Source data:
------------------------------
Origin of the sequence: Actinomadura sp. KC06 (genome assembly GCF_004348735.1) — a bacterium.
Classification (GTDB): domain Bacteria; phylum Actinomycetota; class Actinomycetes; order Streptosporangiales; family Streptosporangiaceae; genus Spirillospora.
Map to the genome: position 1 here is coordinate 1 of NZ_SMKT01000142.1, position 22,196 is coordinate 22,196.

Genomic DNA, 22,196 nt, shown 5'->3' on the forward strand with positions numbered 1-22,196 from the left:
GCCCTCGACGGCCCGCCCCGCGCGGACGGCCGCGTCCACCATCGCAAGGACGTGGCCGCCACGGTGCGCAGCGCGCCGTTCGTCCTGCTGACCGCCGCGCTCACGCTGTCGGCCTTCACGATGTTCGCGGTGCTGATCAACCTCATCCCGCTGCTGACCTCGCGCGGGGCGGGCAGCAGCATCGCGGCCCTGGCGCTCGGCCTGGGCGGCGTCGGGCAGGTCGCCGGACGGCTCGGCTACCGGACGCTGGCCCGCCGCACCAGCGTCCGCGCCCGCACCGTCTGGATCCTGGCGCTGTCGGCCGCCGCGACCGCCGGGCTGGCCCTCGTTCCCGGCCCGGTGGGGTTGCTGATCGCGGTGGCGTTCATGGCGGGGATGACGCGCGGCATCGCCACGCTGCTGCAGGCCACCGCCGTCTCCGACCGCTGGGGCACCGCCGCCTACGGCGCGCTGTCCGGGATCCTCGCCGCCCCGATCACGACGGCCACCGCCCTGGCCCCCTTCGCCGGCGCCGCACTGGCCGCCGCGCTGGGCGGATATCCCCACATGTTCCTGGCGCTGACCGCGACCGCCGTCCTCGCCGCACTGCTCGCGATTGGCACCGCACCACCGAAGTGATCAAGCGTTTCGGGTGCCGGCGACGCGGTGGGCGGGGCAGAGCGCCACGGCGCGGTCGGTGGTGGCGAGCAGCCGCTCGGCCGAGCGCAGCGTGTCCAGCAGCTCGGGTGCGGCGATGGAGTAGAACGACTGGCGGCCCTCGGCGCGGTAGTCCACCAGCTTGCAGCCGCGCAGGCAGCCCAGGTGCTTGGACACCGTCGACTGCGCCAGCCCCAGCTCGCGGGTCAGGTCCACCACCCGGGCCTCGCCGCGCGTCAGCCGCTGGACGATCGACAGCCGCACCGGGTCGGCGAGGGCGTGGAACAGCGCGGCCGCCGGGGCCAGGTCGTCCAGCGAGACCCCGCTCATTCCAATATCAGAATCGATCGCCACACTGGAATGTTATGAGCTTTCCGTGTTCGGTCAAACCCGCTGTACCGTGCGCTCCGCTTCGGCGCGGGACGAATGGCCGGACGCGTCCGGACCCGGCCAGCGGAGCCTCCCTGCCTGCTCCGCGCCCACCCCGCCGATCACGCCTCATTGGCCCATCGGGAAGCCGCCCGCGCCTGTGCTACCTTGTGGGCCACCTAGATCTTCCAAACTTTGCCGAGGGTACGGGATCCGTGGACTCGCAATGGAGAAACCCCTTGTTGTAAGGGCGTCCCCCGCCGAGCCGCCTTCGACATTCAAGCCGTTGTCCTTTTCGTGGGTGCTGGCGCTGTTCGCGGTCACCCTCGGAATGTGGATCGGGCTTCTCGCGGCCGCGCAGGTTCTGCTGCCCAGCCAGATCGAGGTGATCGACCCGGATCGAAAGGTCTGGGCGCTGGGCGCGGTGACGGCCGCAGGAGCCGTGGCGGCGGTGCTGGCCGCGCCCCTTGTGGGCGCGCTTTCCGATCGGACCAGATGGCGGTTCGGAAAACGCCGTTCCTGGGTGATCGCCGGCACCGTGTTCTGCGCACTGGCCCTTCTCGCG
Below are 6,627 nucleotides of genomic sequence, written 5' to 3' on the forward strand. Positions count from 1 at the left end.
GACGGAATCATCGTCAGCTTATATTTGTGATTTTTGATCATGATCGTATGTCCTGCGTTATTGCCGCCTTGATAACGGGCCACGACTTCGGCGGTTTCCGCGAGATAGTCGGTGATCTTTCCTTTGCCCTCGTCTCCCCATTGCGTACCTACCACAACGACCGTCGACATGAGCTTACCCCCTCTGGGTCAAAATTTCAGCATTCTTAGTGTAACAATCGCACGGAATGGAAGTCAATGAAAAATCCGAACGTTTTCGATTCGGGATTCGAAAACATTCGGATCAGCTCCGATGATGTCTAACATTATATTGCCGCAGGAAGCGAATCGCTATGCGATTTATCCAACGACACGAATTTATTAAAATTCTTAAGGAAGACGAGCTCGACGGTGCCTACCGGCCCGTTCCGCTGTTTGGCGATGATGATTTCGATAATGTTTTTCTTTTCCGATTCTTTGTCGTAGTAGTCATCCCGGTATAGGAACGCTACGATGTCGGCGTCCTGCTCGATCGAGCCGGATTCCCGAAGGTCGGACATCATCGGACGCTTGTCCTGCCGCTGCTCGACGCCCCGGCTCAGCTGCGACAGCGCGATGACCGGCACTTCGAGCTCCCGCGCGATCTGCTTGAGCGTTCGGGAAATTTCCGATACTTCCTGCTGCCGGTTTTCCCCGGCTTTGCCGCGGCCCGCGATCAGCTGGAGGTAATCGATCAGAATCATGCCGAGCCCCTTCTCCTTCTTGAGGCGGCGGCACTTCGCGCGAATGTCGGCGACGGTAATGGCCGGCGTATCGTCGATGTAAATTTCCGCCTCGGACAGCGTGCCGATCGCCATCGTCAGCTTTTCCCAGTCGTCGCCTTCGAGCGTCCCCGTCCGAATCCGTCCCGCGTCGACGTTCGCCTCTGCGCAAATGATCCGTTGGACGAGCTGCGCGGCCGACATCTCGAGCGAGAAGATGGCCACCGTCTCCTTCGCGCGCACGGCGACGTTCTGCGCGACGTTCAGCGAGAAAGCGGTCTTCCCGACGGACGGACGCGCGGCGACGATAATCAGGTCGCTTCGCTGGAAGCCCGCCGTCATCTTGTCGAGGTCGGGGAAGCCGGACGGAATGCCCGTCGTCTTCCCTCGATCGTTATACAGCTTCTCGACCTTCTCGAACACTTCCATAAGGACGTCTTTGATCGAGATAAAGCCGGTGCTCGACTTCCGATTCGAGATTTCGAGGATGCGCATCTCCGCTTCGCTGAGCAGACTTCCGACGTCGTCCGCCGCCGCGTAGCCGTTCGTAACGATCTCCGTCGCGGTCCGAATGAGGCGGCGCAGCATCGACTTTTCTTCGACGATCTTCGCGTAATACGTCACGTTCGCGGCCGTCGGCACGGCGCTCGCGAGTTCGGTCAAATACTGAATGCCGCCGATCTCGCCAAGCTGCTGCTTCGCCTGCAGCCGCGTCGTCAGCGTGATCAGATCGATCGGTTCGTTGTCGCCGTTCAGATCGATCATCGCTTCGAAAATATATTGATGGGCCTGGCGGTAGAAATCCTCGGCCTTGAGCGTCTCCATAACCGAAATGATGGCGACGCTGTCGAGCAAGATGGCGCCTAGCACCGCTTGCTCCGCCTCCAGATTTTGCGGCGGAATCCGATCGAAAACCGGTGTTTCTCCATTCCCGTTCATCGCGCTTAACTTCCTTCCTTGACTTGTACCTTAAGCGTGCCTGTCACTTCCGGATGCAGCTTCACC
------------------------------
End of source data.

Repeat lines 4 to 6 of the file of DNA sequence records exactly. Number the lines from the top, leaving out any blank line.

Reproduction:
Genomic DNA, 22,196 nt, shown 5'->3' on the forward strand with positions numbered 1-22,196 from the left:
GCCCTCGACGGCCCGCCCCGCGCGGACGGCCGCGTCCACCATCGCAAGGACGTGGCCGCCACGGTGCGCAGCGCGCCGTTCGTCCTGCTGACCGCCGCGCTCACGCTGTCGGCCTTCACGATGTTCGCGGTGCTGATCAACCTCATCCCGCTGCTGACCTCGCGCGGGGCGGGCAGCAGCATCGCGGCCCTGGCGCTCGGCCTGGGCGGCGTCGGGCAGGTCGCCGGACGGCTCGGCTACCGGACGCTGGCCCGCCGCACCAGCGTCCGCGCCCGCACCGTCTGGATCCTGGCGCTGTCGGCCGCCGCGACCGCCGGGCTGGCCCTCGTTCCCGGCCCGGTGGGGTTGCTGATCGCGGTGGCGTTCATGGCGGGGATGACGCGCGGCATCGCCACGCTGCTGCAGGCCACCGCCGTCTCCGACCGCTGGGGCACCGCCGCCTACGGCGCGCTGTCCGGGATCCTCGCCGCCCCGATCACGACGGCCACCGCCCTGGCCCCCTTCGCCGGCGCCGCACTGGCCGCCGCGCTGGGCGGATATCCCCACATGTTCCTGGCGCTGACCGCGACCGCCGTCCTCGCCGCACTGCTCGCGATTGGCACCGCACCACCGAAGTGATCAAGCGTTTCGGGTGCCGGCGACGCGGTGGGCGGGGCAGAGCGCCACGGCGCGGTCGGTGGTGGCGAGCAGCCGCTCGGCCGAGCGCAGCGTGTCCAGCAGCTCGGGTGCGGCGATGGAGTAGAACGACTGGCGGCCCTCGGCGCGGTAGTCCACCAGCTTGCAGCCGCGCAGGCAGCCCAGGTGCTTGGACACCGTCGACTGCGCCAGCCCCAGCTCGCGGGTCAGGTCCACCACCCGGGCCTCGCCGCGCGTCAGCCGCTGGACGATCGACAGCCGCACCGGGTCGGCGAGGGCGTGGAACAGCGCGGCCGCCGGGGCCAGGTCGTCCAGCGAGACCCCGCTCATTCCAATATCAGAATCGATCGCCACACTGGAATGTTATGAGCTTTCCGTGTTCGGTCAAACCCGCTGTACCGTGCGCTCCGCTTCGGCGCGGGACGAATGGCCGGACGCGTCCGGACCCGGCCAGCGGAGCCTCCCTGCCTGCTCCGCGCCCACCCCGCCGATCACGCCTCATTGGCCCATCGGGAAGCCGCCCGCGCCTGTGCTACCTTGTGGGCCACCTAGATCTTCCAAACTTTGCCGAGGGTACGGGATCCGTGGACTCGCAATGGAGAAACCCCTTGTTGTAAGGGCGTCCCCCGCCGAGCCGCCTTCGACATTCAAGCCGTTGTCCTTTTCGTGGGTGCTGGCGCTGTTCGCGGTCACCCTCGGAATGTGGATCGGGCTTCTCGCGGCCGCGCAGGTTCTGCTGCCCAGCCAGATCGAGGTGATCGACCCGGATCGAAAGGTCTGGGCGCTGGGCGCGGTGACGGCCGCAGGAGCCGTGGCGGCGGTGCTGGCCGCGCCCCTTGTGGGCGCGCTTTCCGATCGGACCAGATGGCGGTTCGGAAAACGCCGTTCCTGGGTGATCGCCGGCACCGTGTTCTGCGCACTGGCCCTTCTCGCG
Below are 6,627 nucleotides of genomic sequence, written 5' to 3' on the forward strand. Positions count from 1 at the left end.